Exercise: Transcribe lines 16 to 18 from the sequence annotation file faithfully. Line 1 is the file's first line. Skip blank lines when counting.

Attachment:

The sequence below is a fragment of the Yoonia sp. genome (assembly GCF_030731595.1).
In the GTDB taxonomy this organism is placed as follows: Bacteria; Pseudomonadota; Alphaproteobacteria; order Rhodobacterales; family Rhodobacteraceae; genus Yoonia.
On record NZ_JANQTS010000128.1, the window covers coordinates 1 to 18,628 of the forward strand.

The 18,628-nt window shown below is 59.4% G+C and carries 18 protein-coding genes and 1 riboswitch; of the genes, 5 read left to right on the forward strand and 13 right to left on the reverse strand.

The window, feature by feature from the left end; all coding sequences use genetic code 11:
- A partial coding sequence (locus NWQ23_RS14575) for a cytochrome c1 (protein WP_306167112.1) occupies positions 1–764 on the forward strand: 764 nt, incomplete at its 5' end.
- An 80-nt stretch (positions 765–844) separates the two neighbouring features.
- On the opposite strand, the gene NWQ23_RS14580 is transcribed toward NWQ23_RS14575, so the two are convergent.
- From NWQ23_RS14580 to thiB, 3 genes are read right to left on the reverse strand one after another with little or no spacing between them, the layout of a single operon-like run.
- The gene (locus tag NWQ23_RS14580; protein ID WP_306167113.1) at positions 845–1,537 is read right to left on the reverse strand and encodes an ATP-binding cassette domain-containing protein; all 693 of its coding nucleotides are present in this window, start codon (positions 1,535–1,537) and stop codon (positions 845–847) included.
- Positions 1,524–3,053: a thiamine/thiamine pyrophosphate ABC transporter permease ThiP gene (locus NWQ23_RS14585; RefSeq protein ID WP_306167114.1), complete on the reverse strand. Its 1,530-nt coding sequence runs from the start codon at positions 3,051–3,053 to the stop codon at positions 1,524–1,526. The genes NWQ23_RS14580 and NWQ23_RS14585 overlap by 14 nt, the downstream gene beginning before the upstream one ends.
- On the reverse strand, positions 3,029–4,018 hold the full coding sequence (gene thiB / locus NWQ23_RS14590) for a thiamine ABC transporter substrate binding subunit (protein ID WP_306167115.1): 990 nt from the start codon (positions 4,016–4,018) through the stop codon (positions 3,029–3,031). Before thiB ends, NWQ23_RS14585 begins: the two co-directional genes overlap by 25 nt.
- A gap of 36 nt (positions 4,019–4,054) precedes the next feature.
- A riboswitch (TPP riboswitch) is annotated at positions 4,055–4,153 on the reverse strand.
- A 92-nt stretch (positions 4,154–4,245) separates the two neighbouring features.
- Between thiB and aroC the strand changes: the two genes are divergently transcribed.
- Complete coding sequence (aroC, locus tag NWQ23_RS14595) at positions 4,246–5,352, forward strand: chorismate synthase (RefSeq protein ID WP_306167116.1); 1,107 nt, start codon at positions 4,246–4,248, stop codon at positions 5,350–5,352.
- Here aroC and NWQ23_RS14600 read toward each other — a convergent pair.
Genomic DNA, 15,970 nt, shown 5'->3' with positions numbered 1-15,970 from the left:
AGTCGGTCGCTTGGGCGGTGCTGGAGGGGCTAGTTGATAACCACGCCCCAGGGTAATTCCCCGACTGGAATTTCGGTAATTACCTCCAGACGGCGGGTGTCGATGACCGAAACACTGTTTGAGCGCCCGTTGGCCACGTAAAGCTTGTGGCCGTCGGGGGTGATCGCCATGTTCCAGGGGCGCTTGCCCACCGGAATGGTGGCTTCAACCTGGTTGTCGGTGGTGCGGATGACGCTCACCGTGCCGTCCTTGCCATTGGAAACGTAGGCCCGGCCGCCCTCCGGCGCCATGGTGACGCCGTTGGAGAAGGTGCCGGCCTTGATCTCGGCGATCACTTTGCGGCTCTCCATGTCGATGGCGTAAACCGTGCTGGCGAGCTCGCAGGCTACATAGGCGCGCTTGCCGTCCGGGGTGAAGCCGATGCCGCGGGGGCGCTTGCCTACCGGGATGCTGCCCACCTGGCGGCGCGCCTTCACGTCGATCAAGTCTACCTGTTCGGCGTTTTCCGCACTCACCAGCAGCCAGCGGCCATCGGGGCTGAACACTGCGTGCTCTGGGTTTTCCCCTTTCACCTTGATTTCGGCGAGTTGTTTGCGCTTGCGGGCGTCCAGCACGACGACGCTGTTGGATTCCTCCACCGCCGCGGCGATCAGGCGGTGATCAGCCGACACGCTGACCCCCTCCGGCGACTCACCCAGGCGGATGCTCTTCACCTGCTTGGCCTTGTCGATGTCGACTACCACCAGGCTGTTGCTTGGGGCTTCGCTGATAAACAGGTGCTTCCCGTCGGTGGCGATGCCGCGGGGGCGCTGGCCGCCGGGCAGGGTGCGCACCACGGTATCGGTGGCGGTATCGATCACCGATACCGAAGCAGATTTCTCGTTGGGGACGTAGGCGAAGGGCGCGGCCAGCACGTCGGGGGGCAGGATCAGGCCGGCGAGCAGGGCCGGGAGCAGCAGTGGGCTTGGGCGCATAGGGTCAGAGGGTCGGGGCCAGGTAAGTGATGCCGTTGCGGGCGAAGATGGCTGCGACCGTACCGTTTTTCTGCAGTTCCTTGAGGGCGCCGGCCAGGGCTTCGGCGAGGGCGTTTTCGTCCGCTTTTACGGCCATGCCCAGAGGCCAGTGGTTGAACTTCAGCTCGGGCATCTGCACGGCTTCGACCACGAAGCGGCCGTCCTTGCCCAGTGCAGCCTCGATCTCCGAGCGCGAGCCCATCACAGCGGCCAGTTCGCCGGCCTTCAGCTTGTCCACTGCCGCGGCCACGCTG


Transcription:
- Between thiB and aroC the strand changes: the two genes are divergently transcribed.
- Complete coding sequence (aroC, locus tag NWQ23_RS14595) at positions 4,246–5,352, forward strand: chorismate synthase (RefSeq protein ID WP_306167116.1); 1,107 nt, start codon at positions 4,246–4,248, stop codon at positions 5,350–5,352.
- Here aroC and NWQ23_RS14600 read toward each other — a convergent pair.